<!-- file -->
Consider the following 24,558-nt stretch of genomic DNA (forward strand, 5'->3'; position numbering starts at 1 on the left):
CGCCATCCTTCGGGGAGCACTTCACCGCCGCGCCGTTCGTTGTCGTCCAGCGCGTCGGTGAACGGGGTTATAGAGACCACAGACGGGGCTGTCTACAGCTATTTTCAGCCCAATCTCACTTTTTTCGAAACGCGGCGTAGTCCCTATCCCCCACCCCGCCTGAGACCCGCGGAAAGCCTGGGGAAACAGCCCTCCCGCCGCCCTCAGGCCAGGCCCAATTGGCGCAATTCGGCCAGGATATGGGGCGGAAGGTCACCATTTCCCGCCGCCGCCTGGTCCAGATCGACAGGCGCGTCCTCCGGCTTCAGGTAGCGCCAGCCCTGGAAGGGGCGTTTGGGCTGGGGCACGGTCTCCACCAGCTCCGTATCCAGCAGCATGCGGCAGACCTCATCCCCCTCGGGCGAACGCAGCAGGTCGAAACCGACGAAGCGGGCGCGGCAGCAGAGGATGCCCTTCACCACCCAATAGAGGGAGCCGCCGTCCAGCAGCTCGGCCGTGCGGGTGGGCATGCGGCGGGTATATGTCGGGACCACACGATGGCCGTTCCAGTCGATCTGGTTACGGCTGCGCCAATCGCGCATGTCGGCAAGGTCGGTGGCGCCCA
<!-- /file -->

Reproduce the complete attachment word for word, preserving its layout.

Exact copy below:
Consider the following 24,558-nt stretch of genomic DNA (forward strand, 5'->3'; position numbering starts at 1 on the left):
CGCCATCCTTCGGGGAGCACTTCACCGCCGCGCCGTTCGTTGTCGTCCAGCGCGTCGGTGAACGGGGTTATAGAGACCACAGACGGGGCTGTCTACAGCTATTTTCAGCCCAATCTCACTTTTTTCGAAACGCGGCGTAGTCCCTATCCCCCACCCCGCCTGAGACCCGCGGAAAGCCTGGGGAAACAGCCCTCCCGCCGCCCTCAGGCCAGGCCCAATTGGCGCAATTCGGCCAGGATATGGGGCGGAAGGTCACCATTTCCCGCCGCCGCCTGGTCCAGATCGACAGGCGCGTCCTCCGGCTTCAGGTAGCGCCAGCCCTGGAAGGGGCGTTTGGGCTGGGGCACGGTCTCCACCAGCTCCGTATCCAGCAGCATGCGGCAGACCTCATCCCCCTCGGGCGAACGCAGCAGGTCGAAACCGACGAAGCGGGCGCGGCAGCAGAGGATGCCCTTCACCACCCAATAGAGGGAGCCGCCGTCCAGCAGCTCGGCCGTGCGGGTGGGCATGCGGCGGGTATATGTCGGGACCACACGATGGCCGTTCCAGTCGATCTGGTTACGGCTGCGCCAATCGCGCATGTCGGCAAGGTCGGTGGCGCCCA